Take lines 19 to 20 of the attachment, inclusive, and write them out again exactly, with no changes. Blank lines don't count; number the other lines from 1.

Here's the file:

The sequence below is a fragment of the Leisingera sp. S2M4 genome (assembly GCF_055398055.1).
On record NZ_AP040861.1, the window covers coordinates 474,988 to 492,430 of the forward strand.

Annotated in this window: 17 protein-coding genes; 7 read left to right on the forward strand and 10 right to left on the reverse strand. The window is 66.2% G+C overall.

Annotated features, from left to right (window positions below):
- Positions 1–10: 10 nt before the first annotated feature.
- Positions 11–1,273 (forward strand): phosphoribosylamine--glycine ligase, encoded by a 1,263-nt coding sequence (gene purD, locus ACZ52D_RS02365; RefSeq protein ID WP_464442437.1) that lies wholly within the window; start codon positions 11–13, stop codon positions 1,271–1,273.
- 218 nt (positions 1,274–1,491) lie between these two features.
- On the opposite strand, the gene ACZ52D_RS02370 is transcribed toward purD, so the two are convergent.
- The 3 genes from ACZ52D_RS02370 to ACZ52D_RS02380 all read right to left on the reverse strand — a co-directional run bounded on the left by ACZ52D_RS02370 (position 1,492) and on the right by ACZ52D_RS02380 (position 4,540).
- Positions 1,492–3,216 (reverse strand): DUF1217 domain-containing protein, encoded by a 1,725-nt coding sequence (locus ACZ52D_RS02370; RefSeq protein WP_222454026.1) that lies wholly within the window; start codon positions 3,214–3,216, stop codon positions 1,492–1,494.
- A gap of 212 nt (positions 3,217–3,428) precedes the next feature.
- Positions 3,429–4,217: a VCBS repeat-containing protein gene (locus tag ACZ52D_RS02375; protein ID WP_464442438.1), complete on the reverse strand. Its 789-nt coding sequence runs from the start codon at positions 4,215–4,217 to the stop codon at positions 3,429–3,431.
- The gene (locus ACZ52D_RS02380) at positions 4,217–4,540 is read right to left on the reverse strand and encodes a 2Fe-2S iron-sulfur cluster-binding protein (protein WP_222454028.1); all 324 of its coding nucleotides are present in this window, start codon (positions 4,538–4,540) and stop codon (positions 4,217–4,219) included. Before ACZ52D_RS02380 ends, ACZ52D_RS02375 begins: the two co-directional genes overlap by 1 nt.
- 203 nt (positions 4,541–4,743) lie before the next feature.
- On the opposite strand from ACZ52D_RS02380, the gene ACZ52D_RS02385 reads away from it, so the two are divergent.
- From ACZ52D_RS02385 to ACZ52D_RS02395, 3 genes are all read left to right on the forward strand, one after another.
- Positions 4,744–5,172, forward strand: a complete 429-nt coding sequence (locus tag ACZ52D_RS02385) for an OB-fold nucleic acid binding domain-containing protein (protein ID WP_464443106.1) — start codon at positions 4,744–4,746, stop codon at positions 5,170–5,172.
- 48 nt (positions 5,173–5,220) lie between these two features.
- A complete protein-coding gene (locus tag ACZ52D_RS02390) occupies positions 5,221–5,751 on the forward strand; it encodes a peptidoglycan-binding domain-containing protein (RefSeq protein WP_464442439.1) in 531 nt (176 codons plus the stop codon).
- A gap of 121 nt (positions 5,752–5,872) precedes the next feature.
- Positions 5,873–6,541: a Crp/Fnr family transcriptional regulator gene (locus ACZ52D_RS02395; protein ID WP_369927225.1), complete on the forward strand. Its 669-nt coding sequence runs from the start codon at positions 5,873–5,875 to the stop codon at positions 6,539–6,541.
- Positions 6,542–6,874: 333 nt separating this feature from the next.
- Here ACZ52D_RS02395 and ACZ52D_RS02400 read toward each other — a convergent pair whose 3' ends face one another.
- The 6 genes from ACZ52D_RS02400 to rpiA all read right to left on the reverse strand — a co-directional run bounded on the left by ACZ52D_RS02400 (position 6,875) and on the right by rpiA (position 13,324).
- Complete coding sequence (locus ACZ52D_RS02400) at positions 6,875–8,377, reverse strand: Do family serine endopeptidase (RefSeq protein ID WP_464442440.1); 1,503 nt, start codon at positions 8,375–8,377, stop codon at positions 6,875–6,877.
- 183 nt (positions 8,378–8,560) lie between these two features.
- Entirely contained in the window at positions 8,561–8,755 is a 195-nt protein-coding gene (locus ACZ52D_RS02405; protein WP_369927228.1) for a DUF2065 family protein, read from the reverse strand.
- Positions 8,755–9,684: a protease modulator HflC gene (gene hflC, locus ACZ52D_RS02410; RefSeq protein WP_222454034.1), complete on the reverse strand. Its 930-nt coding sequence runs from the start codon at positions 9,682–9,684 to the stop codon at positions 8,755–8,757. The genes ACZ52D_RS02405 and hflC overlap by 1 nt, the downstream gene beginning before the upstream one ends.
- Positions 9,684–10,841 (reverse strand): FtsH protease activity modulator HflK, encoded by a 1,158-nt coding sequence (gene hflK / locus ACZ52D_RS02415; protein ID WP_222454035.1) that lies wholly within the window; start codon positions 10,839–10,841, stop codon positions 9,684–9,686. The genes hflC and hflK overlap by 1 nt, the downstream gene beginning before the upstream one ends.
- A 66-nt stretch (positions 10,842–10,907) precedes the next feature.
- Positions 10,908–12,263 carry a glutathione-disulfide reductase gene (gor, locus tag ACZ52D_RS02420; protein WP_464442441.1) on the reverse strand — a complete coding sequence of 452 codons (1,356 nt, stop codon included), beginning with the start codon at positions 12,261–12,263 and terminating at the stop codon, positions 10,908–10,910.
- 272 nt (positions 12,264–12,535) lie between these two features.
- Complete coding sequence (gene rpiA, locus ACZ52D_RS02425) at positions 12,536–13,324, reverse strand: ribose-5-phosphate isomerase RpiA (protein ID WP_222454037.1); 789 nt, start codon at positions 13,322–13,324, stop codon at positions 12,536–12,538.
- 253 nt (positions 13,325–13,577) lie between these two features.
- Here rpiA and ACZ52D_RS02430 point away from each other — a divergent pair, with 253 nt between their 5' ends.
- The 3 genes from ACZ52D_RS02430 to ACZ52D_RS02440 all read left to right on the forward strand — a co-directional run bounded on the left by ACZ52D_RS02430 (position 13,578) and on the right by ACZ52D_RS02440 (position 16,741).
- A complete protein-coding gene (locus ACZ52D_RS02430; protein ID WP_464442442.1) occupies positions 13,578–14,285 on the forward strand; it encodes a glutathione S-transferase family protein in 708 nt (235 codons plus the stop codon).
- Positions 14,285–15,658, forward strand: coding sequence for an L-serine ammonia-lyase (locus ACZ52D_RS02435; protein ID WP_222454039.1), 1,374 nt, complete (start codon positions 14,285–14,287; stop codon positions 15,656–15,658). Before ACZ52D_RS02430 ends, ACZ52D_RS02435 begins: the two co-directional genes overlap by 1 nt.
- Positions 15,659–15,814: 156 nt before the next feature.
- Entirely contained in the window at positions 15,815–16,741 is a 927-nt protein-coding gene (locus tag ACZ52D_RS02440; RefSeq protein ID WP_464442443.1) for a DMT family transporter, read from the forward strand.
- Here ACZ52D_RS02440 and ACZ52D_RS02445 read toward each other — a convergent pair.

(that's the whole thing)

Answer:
- A complete protein-coding gene (locus tag ACZ52D_RS02390) occupies positions 5,221–5,751 on the forward strand; it encodes a peptidoglycan-binding domain-containing protein (RefSeq protein WP_464442439.1) in 531 nt (176 codons plus the stop codon).
- A gap of 121 nt (positions 5,752–5,872) precedes the next feature.